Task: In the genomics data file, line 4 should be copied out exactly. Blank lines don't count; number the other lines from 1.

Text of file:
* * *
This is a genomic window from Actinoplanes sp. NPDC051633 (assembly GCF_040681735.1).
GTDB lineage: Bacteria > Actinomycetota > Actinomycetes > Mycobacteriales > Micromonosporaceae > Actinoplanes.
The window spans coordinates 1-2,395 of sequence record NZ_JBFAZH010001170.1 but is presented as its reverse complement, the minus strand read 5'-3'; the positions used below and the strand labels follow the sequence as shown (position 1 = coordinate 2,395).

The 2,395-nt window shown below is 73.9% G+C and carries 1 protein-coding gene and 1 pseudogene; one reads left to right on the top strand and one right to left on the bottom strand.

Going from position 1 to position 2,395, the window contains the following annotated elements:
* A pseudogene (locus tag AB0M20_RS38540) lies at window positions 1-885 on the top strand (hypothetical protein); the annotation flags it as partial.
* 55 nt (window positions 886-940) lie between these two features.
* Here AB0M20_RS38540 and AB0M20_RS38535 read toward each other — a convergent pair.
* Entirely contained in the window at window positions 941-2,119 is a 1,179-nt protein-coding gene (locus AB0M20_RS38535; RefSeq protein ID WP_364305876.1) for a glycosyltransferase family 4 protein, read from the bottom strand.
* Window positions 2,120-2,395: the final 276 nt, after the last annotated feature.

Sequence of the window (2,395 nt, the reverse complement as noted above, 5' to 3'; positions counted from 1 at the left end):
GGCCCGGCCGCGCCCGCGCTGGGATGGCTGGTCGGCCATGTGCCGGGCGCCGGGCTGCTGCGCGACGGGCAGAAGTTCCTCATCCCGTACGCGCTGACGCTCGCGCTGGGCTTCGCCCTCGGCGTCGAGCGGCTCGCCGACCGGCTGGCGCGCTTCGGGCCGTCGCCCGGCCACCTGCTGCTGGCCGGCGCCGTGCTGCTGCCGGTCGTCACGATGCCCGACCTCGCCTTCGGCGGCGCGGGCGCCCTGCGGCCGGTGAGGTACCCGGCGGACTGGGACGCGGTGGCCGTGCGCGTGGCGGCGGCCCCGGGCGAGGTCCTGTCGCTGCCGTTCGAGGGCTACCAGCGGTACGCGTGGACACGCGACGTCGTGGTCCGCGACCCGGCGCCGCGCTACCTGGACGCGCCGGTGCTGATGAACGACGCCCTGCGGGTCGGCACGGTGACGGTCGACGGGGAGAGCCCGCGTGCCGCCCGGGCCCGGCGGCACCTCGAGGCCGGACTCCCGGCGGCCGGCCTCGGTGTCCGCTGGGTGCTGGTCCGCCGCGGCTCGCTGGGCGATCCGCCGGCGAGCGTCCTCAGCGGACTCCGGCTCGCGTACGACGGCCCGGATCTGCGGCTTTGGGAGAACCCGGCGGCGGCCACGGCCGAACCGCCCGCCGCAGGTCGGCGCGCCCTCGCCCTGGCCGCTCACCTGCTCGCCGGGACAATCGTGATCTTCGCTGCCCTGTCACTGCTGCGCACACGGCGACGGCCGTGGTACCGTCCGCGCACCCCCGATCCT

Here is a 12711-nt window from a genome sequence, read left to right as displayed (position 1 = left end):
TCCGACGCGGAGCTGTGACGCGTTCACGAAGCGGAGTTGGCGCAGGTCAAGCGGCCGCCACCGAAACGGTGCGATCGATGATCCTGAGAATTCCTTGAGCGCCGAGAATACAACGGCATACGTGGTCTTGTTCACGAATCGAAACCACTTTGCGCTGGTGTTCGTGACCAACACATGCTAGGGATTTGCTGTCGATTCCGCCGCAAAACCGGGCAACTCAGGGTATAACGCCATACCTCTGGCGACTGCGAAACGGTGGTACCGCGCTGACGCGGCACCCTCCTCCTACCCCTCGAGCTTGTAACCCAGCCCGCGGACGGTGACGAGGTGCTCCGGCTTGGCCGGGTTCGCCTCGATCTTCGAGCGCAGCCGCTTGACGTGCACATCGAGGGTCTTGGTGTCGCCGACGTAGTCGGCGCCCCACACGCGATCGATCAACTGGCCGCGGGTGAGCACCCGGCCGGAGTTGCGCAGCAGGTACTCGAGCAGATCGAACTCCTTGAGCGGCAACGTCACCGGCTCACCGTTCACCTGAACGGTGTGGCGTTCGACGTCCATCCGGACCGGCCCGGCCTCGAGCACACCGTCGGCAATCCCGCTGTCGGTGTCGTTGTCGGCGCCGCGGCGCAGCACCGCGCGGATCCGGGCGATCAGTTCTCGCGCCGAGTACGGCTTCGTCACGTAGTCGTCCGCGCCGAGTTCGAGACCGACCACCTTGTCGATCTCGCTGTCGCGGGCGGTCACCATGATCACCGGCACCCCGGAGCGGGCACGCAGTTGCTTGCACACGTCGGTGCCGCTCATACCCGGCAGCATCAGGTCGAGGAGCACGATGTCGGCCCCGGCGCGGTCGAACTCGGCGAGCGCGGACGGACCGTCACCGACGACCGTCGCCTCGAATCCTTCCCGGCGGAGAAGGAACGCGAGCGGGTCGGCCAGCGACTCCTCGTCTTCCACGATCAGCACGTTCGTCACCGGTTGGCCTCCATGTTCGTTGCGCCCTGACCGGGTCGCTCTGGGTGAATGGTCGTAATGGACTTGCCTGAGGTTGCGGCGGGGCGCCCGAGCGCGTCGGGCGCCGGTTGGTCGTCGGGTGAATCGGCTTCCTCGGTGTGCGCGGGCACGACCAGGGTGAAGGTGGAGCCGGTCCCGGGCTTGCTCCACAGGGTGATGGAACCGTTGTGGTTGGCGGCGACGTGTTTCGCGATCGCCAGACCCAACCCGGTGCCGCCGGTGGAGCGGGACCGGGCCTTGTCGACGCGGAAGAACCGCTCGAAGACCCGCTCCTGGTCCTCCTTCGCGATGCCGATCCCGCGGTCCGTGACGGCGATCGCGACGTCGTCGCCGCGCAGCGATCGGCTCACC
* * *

The 2,395-nt window shown below is 73.9% G+C and carries 1 protein-coding gene and 1 pseudogene; one reads left to right on the top strand and one right to left on the bottom strand.